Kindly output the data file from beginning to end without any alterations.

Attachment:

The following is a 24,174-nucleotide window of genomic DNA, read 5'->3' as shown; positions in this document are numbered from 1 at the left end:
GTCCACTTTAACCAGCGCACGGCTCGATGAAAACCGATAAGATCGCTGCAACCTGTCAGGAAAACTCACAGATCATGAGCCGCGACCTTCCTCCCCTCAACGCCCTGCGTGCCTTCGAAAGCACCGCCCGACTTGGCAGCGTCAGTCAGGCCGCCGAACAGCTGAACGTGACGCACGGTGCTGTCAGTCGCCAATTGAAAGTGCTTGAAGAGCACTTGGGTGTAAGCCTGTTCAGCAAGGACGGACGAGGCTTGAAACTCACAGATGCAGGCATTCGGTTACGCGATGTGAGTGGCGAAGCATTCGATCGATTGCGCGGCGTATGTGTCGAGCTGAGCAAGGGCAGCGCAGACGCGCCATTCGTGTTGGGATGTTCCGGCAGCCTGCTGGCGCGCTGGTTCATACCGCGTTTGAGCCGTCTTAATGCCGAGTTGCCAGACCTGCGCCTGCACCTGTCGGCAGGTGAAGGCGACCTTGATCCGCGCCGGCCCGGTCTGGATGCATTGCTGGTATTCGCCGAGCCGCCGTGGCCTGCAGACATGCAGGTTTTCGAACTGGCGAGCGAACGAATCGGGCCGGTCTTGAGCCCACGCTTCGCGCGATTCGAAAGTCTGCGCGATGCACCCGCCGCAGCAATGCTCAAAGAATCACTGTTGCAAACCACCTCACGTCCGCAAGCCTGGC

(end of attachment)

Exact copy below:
The following is a 24,174-nucleotide window of genomic DNA, read 5'->3' as shown; positions in this document are numbered from 1 at the left end:
GTCCACTTTAACCAGCGCACGGCTCGATGAAAACCGATAAGATCGCTGCAACCTGTCAGGAAAACTCACAGATCATGAGCCGCGACCTTCCTCCCCTCAACGCCCTGCGTGCCTTCGAAAGCACCGCCCGACTTGGCAGCGTCAGTCAGGCCGCCGAACAGCTGAACGTGACGCACGGTGCTGTCAGTCGCCAATTGAAAGTGCTTGAAGAGCACTTGGGTGTAAGCCTGTTCAGCAAGGACGGACGAGGCTTGAAACTCACAGATGCAGGCATTCGGTTACGCGATGTGAGTGGCGAAGCATTCGATCGATTGCGCGGCGTATGTGTCGAGCTGAGCAAGGGCAGCGCAGACGCGCCATTCGTGTTGGGATGTTCCGGCAGCCTGCTGGCGCGCTGGTTCATACCGCGTTTGAGCCGTCTTAATGCCGAGTTGCCAGACCTGCGCCTGCACCTGTCGGCAGGTGAAGGCGACCTTGATCCGCGCCGGCCCGGTCTGGATGCATTGCTGGTATTCGCCGAGCCGCCGTGGCCTGCAGACATGCAGGTTTTCGAACTGGCGAGCGAACGAATCGGGCCGGTCTTGAGCCCACGCTTCGCGCGATTCGAAAGTCTGCGCGATGCACCCGCCGCAGCAATGCTCAAAGAATCACTGTTGCAAACCACCTCACGTCCGCAAGCCTGGC